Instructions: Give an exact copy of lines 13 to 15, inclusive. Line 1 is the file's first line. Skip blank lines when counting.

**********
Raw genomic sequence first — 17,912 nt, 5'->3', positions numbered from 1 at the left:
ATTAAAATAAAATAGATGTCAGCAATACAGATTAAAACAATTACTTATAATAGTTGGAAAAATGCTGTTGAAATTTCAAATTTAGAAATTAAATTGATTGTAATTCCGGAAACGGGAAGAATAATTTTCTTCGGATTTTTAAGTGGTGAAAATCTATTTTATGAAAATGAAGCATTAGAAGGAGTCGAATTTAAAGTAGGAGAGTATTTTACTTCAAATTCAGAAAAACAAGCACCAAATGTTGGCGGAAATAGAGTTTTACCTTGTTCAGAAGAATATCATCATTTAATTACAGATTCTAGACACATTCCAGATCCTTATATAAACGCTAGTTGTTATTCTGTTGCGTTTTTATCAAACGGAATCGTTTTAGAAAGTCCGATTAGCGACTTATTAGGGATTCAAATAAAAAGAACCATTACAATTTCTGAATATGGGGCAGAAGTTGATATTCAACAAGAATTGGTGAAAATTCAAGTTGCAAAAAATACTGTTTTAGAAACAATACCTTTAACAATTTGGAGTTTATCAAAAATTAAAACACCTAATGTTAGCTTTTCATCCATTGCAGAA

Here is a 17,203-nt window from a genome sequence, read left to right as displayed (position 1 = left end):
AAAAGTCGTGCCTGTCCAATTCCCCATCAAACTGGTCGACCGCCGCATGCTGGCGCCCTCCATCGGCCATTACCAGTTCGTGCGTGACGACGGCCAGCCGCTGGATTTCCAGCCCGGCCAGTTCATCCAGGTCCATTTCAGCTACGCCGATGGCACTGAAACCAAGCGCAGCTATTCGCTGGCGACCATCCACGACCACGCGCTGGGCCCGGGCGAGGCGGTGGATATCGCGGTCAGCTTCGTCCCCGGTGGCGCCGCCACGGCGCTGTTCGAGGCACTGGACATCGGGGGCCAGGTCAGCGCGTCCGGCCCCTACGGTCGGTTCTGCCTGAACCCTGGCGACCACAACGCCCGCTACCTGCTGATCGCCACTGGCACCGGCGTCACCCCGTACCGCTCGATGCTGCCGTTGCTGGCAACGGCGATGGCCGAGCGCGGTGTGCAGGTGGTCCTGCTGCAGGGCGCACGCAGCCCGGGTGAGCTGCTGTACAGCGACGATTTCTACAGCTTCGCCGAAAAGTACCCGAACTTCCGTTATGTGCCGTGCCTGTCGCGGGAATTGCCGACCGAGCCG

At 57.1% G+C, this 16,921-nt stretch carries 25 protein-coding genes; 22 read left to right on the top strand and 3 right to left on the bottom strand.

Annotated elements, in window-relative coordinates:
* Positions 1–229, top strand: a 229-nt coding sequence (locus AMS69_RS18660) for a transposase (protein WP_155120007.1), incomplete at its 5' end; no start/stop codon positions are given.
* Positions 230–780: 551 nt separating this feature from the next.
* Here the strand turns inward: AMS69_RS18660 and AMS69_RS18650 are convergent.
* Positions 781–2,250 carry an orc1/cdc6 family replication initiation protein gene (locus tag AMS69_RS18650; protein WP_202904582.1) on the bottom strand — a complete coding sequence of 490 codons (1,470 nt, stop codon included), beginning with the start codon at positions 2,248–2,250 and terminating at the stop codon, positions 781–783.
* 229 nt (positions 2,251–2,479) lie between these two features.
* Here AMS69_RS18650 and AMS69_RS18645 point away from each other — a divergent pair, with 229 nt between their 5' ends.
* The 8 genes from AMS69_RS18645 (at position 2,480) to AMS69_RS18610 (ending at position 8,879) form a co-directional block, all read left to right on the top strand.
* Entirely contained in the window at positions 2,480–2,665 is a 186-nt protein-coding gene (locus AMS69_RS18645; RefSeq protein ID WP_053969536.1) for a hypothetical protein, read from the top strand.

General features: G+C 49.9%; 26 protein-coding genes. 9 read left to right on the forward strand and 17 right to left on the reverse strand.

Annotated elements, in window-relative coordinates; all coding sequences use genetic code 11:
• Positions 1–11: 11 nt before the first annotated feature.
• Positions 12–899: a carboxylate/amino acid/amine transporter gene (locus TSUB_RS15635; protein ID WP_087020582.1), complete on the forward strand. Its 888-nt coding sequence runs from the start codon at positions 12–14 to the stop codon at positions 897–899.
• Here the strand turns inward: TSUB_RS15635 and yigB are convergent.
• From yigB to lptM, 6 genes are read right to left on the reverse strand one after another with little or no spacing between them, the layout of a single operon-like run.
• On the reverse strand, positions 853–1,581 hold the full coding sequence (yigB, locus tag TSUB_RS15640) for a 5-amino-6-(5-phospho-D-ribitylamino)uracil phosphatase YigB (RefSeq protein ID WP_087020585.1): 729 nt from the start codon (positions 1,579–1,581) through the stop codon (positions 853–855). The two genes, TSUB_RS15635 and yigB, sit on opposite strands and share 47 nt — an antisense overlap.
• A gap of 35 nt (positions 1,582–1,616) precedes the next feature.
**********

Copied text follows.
* The 8 genes from AMS69_RS18645 (at position 2,480) to AMS69_RS18610 (ending at position 8,879) form a co-directional block, all read left to right on the top strand.
* Entirely contained in the window at positions 2,480–2,665 is a 186-nt protein-coding gene (locus AMS69_RS18645; RefSeq protein ID WP_053969536.1) for a hypothetical protein, read from the top strand.

General features: G+C 49.9%; 26 protein-coding genes. 9 read left to right on the forward strand and 17 right to left on the reverse strand.